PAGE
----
Film & Media Studies Theory

Whitman College – FMS 387

The Noob Tube

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With the release of Call of Duty: Ghosts drawing ever closer I am compelled to critique what has become of the series since it’s transition from a classic World War II game to the modern First Person Shooter gamers everywhere have come to know intimately. With the exception of Call of Duty 5 (World at War), the Call of Duty series has moved from World War II to modern combat. First Person Shooters as a genre began with Halo: Combat Evolved and there has been little development in how the genre plays and feels since.

Call of Duty 4 (Modern Warfare) was the series first attempt at moving from World War II to modern infantry combat and it was a major hit. Since Modern Warfare we have seen Modern Warfare 2, Black Ops, Black Ops 2, Modern Warfare 3, and now Call of Duty Ghosts. With each new installment in the Modern Warfare storyline the situation becomes more and more intense, ultimately resulting in World War 3 between America and Russia in the third game.

The reason Call of Duty is so popular among male teenage gamers especially is not because of it’s storyline or it’s graphics, it is all about multiplayer. The ability to go online and team up with friends to shoot up bad guys on the other team is hard to resist, and you don’t even have to leave your couch. The days of coming back inside only to grab a flashlight and run out again are over, now we just communicate over game chat while moving our thumbs slightly to the sound of assault rifles and minor explosions.

Call of Duty Modern Warfare was the first in the series to have a serious multiplayer aspect and since it’s creation the multiplayer has remained almost exactly the same. With the addition of some new weapons, skins, and customization options the game has changed little since it’s creation. “As soon as the [game] begins it is quite clear how it will end…[one] can guess what is coming and feel flattered when it does come…The result is a constant reproduction of the same thing.”

The culture industry is marked by “homogeneity and predictability” two things that the Call of Duty series has in abundance. The gameplay is little different from any other FPS (Halo 4 even has a controller scheme designed for players who are more used to Call of Duty) and game journalists can tell you exactly what the game will be like months before it’s actual release date.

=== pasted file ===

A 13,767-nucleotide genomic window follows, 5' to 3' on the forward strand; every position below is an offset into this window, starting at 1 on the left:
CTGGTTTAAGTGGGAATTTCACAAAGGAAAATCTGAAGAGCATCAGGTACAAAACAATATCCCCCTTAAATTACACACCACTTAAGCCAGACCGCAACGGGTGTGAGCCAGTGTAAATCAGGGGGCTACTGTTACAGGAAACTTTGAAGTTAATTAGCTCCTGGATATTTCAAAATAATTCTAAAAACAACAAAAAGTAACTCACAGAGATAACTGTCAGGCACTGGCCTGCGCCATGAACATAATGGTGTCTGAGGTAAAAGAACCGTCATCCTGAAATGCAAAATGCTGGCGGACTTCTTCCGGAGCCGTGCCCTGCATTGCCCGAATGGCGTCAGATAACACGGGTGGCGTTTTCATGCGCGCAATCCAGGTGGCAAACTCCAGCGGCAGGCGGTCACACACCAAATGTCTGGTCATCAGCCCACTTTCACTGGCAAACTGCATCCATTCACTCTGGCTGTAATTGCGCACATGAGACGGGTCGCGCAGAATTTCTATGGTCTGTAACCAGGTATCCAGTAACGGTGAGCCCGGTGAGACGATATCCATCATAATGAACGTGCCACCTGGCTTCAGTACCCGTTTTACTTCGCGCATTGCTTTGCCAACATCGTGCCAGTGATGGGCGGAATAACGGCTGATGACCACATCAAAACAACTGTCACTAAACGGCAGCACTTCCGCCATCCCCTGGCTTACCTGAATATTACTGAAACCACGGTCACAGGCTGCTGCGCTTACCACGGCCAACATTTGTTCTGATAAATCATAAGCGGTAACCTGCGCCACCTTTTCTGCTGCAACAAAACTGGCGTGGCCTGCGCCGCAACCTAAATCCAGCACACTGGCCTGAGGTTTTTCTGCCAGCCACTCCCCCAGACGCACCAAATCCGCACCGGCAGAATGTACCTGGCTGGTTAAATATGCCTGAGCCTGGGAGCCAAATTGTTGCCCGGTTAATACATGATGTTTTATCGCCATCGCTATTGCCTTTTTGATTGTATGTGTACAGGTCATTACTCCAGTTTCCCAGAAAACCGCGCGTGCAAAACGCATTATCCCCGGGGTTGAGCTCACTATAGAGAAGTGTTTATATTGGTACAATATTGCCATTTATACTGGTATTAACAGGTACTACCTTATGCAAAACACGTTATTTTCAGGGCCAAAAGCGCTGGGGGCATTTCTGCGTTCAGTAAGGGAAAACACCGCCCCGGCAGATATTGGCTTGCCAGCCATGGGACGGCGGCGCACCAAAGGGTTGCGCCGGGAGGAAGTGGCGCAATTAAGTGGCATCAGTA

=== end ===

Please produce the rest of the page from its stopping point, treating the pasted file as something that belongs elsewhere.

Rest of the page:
The gaming industry as a whole has been stagnating for some time and Call of Duty is a good measure of just how bad it has gotten. Yet the public continues to clamor for the next installment, continues to line up outside stores for that precious day one copy. Although the game has changed little in the last few years fans have become comfortable with it. New games are a gamble, they’re expensive and if it turns out you don’t enjoy it you’re left with a useless disk and a couple random achievements on your online account. Call of Duty has changed little but it’s sales have skyrocketed since the transition from World War II to Modern Warfare, and until the public asks and it can’t give, developers are content to sit back and release products that are simply more of the same.

“One day we may learn that in the depths of their hearts, the masses…secretly knew the truth and disbelieved the lie, like catatonic patients who make known only at the end of their trance that nothing had escaped them. Therefore it may not be entirely senseless to continue speaking a language that is not easily understood.”

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